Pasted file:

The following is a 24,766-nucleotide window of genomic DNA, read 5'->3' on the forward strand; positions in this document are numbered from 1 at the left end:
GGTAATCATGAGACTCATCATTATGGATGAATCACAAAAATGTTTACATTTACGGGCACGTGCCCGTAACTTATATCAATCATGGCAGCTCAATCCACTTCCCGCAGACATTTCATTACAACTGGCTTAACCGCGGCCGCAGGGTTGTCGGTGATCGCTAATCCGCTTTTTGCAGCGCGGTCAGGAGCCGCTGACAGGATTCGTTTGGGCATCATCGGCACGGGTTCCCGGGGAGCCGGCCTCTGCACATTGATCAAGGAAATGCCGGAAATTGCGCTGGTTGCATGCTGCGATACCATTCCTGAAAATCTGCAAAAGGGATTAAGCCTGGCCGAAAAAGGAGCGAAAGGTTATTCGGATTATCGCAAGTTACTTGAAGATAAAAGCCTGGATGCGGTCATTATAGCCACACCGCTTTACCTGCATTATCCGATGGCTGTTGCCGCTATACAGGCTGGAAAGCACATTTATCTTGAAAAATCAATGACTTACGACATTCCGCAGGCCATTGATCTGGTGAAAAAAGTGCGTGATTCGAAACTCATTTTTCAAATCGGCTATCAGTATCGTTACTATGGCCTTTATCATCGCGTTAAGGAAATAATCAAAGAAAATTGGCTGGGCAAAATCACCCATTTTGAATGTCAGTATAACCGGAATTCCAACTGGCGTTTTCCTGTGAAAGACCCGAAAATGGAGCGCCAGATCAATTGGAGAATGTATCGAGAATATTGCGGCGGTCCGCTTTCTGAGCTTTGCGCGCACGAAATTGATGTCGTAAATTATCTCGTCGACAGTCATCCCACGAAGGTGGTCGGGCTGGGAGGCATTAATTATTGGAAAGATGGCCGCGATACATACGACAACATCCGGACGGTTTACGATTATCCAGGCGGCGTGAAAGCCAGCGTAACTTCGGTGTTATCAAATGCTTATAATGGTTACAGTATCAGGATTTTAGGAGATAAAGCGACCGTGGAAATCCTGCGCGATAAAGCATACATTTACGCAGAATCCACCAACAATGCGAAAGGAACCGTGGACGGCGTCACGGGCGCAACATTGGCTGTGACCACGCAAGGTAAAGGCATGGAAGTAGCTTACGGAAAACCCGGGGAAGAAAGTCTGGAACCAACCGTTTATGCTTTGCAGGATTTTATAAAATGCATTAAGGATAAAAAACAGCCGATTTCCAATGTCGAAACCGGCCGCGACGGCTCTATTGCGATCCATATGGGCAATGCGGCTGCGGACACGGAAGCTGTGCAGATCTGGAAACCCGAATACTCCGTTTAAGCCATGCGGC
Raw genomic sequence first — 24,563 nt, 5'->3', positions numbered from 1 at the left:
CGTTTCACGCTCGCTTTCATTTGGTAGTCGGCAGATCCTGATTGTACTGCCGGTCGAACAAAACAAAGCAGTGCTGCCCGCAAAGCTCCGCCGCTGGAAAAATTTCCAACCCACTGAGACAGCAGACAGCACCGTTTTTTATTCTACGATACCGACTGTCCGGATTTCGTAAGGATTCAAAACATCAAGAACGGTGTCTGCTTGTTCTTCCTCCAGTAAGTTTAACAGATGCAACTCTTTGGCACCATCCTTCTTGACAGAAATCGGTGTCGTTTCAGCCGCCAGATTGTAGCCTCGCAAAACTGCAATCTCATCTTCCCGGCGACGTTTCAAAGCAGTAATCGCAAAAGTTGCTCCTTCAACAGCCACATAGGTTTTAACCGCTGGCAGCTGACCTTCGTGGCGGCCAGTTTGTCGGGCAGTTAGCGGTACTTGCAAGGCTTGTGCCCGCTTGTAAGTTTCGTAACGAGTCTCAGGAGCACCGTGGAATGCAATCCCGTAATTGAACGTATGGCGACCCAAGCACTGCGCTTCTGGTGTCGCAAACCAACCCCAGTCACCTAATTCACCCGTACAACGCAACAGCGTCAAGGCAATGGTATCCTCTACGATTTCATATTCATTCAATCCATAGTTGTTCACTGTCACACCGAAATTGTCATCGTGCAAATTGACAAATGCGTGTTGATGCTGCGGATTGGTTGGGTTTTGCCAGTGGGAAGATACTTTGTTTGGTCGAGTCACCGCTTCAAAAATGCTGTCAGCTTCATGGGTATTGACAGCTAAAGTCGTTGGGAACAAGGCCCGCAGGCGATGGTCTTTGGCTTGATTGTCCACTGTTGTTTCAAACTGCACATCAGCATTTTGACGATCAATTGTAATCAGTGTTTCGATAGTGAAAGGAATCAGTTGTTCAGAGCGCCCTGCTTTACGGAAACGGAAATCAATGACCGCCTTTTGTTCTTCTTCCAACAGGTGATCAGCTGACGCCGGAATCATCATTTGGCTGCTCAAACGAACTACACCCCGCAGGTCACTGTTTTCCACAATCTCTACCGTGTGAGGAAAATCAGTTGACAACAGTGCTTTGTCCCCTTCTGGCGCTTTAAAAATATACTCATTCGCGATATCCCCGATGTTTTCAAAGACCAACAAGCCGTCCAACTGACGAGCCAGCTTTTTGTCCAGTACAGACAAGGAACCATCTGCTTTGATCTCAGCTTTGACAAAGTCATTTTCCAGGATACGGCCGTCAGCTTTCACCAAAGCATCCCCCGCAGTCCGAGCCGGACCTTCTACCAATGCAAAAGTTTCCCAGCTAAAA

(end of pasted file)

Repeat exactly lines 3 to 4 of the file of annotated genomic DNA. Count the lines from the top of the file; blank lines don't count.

Raw genomic sequence first — 24,563 nt, 5'->3', positions numbered from 1 at the left:
CGTTTCACGCTCGCTTTCATTTGGTAGTCGGCAGATCCTGATTGTACTGCCGGTCGAACAAAACAAAGCAGTGCTGCCCGCAAAGCTCCGCCGCTGGAAAAATTTCCAACCCACTGAGACAGCAGACAGCACCGTTTTTTATTCTACGATACCGACTGTCCGGATTTCGTAAGGATTCAAAACATCAAGAACGGTGTCTGCTTGTTCTTCCTCCAGTAAGTTTAACAGATGCAACTCTTTGGCACCATCCTTCTTGACAGAAATCGGTGTCGTTTCAGCCGCCAGATTGTAGCCTCGCAAAACTGCAATCTCATCTTCCCGGCGACGTTTCAAAGCAGTAATCGCAAAAGTTGCTCCTTCAACAGCCACATAGGTTTTAACCGCTGGCAGCTGACCTTCGTGGCGGCCAGTTTGTCGGGCAGTTAGCGGTACTTGCAAGGCTTGTGCCCGCTTGTAAGTTTCGTAACGAGTCTCAGGAGCACCGTGGAATGCAATCCCGTAATTGAACGTATGGCGACCCAAGCACTGCGCTTCTGGTGTCGCAAACCAACCCCAGTCACCTAATTCACCCGTACAACGCAACAGCGTCAAGGCAATGGTATCCTCTACGATTTCATATTCATTCAATCCATAGTTGTTCACTGTCACACCGAAATTGTCATCGTGCAAATTGACAAATGCGTGTTGATGCTGCGGATTGGTTGGGTTTTGCCAGTGGGAAGATACTTTGTTTGGTCGAGTCACCGCTTCAAAAATGCTGTCAGCTTCATGGGTATTGACAGCTAAAGTCGTTGGGAACAAGGCCCGCAGGCGATGGTCTTTGGCTTGATTGTCCACTGTTGTTTCAAACTGCACATCAGCATTTTGACGATCAATTGTAATCAGTGTTTCGATAGTGAAAGGAATCAGTTGTTCAGAGCGCCCTGCTTTACGGAAACGGAAATCAATGACCGCCTTTTGTTCTTCTTCCAACAGGTGATCAGCTGACGCCGGAATCATCATTTGGCTGCTCAAACGAACTACACCCCGCAGGTCACTGTTTTCCACAATCTCTACCGTGTGAGGAAAATCAGTTGACAACAGTGCTTTGTCCCCTTCTGGCGCTTTAAAAATATACTCATTCGCGATATCCCCGATGTTTTCAAAGACCAACAAGCCGTCCAACTGACGAGCCAGCTTTTTGTCCAGTACAGACAAGGAACCATCTGCTTTGATCTCAGCTTTGACAAAGTCATTTTCCAGGATACGGCCGTCAGCTTTCACCAAAGCATCCCCCGCAGTCCGAGCCGGACCTTCTACCAATGCAAAAGTTTCCCAGCTAAAA